By L.A. Williams, Correspondent
Christian Action League
August 29, 2013
If you pour yourself out for the hungry and satisfy the desire of the afflicted, then shall your light rise in the darkness and your gloom be as the noonday.
RALEIGH — A Christian ministry that was threatened with arrest for passing out biscuits to the homeless in Raleigh’s Moore Square on Aug. 24 has now been told that charitable groups can feed the hungry in the park without purchasing an $800 permit while city leaders seek a long-term solution to the issue.
The announcement came from the City Council’s Law and Public Safety Committee after some 250 people showed up at a public hearing Wednesday to speak out about the Aug. 24 incident involving Love Wins Ministries.
According to the group’s web site, Love Wins representatives arrived at Moore Square at 9 a.m. just as they have nearly every Saturday and Sunday for the past six years, with support from nearly a half dozen large area churches. But on that day, three Raleigh police officers told them that if they attempted to distribute food, they would be arrested.
Love Wins leaders reported that they knew they couldn’t use the park without a permit, so for the past six years they have set up on the public sidewalk instead and cleaned up after themselves. They had no idea why the rules suddenly changed on Aug. 24 or what ordinance they could be violating.
According to WRAL, Raleigh has had a law on the books since 1998 prohibiting distribution of food in a city park without a permit. Police Chief Cassandra Deck-Brown apparently told officers to start enforcing the rule, but to first educate volunteers before making arrests.
However, those trying to hand out food said they were told under no uncertain terms that they would be arrested if they didn’t stop immediately and leave the area.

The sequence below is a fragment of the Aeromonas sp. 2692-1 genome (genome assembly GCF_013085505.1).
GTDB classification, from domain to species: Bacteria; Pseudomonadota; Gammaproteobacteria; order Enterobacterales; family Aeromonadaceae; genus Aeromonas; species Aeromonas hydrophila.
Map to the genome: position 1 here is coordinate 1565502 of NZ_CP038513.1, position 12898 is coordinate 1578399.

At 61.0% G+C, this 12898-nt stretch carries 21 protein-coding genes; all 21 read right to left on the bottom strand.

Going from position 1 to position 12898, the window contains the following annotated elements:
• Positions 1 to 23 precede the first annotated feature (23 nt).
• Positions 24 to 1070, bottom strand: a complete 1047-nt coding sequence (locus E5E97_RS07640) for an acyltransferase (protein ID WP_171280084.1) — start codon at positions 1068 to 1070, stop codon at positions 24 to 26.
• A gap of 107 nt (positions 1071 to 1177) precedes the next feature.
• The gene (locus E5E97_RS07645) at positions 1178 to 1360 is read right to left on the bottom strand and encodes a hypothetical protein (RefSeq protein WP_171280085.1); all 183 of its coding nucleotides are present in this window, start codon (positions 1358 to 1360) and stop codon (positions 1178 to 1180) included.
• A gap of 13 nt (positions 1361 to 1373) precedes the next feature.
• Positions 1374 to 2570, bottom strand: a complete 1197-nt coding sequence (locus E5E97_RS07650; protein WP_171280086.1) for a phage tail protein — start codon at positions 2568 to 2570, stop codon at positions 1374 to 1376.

Once Love Wins shared their story on the Internet, supporters began phoning and e-mailing Mayor Nancy McFarlane and City Council members, which led to Wednesday’s public hearing and the decision to place a moratorium on the “no feeding in the park” ordinance.
“While this decision is not ideal for the long term, we do look forward to collaborating with Mayor McFarlane and the City Council to craft a sustainable solution that benefits all of Raleigh’s citizens,” wrote Rev. Hugh Hollowell, Love Wins’ director on the organization’s blog after the hearing.
“Until that happens, we’re just happy that we get to share a meal with our friends in Moore Square.”
The Rev. Mark Creech, executive director of the Christian Action League, commended Love Wins and the nearly 30 other ministries involved in feeding the homeless in Moore Square, and said their willingness to stand up for the rights of citizens to use the park will make all the difference.
“Love Wins has said they are not satisfied with the status quo, nor should we be when there is opportunity to serve and to right wrongs in our community,” Dr. Creech said. “Too often faith-based organizations get pushed to the side for one reason or another when they are laboring to meet some need. We trust that Raleigh officials won’t do that to Love Wins or others who are striving to care for ‘the least of these.'”
The Christian Action League will continue to follow this issue.